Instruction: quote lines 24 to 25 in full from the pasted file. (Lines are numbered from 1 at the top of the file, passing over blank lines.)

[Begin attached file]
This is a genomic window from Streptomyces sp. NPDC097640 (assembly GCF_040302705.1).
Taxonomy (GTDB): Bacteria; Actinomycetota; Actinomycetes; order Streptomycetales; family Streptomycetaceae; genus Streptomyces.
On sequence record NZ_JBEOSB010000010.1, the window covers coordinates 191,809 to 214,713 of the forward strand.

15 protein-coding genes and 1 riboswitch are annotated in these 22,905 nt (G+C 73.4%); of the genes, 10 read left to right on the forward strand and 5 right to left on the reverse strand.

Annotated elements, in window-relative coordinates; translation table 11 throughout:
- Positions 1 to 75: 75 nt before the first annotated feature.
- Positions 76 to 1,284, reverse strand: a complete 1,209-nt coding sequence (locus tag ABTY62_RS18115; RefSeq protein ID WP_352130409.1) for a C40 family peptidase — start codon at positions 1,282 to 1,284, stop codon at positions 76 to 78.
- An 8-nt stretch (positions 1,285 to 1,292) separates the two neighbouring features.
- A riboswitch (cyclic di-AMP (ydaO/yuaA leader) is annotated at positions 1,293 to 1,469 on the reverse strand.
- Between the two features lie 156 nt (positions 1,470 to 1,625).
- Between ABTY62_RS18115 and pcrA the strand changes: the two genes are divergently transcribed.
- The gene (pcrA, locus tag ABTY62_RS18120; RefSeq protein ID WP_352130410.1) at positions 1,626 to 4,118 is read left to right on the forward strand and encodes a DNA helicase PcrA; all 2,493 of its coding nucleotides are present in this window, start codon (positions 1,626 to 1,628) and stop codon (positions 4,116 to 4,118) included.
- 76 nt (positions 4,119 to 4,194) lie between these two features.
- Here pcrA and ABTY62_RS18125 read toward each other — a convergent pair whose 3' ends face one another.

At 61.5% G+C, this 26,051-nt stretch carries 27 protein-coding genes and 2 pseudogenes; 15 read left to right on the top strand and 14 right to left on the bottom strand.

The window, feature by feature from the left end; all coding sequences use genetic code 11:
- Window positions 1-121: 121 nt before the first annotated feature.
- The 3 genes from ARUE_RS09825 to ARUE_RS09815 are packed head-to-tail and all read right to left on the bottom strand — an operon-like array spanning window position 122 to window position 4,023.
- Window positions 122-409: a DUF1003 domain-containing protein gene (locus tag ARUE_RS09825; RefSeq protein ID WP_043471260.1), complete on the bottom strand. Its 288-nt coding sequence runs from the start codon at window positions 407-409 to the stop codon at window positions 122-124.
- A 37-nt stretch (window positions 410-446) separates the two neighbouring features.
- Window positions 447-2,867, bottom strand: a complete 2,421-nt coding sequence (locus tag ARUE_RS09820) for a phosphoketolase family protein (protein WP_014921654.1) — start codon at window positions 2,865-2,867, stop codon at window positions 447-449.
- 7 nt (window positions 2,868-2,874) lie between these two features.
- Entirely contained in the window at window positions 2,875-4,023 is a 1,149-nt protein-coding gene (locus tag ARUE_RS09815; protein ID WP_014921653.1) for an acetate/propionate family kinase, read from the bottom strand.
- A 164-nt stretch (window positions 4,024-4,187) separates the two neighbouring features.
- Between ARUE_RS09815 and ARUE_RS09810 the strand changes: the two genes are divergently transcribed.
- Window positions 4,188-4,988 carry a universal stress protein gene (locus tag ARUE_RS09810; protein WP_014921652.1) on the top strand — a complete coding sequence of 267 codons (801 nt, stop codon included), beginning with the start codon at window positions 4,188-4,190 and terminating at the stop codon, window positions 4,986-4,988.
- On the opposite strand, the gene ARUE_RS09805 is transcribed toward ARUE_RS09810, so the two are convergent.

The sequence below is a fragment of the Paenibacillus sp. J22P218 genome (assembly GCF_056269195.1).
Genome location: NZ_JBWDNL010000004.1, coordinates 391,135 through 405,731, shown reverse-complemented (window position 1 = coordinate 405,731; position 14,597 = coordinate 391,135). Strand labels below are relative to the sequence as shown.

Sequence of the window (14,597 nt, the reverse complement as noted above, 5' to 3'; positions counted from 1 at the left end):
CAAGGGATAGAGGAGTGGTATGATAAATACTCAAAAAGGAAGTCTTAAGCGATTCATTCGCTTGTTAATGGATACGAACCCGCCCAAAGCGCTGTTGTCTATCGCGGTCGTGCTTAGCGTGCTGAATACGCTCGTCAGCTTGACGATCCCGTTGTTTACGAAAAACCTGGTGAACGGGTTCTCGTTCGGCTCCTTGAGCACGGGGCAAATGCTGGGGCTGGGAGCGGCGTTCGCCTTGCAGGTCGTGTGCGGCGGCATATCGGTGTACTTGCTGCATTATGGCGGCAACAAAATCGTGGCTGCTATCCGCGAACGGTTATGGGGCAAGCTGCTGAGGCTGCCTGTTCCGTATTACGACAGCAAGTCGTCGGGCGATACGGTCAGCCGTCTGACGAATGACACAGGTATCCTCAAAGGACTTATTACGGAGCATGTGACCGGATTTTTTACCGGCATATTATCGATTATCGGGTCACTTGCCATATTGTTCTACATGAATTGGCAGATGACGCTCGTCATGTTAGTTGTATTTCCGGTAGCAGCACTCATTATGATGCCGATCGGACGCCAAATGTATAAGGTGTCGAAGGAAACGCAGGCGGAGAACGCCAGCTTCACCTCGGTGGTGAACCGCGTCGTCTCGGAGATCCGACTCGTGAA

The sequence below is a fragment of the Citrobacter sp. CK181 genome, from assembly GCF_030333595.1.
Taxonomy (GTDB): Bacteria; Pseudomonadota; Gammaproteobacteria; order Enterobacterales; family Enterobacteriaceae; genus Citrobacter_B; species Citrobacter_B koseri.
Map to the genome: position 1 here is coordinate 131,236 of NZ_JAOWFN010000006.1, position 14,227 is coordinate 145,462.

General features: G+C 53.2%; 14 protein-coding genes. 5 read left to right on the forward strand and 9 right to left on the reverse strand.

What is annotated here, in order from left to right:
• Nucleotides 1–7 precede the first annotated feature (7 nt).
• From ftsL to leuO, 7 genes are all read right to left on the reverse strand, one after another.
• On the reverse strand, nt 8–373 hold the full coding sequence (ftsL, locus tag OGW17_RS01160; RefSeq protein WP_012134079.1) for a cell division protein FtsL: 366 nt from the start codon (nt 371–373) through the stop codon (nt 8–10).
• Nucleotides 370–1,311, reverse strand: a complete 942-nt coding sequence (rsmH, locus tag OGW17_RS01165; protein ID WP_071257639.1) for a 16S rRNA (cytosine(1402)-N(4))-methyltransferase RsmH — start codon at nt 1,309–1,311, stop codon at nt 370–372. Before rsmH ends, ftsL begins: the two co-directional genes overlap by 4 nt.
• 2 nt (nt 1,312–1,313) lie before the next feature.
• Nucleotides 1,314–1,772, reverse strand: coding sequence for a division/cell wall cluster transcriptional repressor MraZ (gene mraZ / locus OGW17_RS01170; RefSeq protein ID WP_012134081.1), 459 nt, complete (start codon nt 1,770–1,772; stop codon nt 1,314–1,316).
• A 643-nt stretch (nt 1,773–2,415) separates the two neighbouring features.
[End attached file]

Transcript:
- A 164-nt stretch (window positions 4,024-4,187) separates the two neighbouring features.
- Between ARUE_RS09815 and ARUE_RS09810 the strand changes: the two genes are divergently transcribed.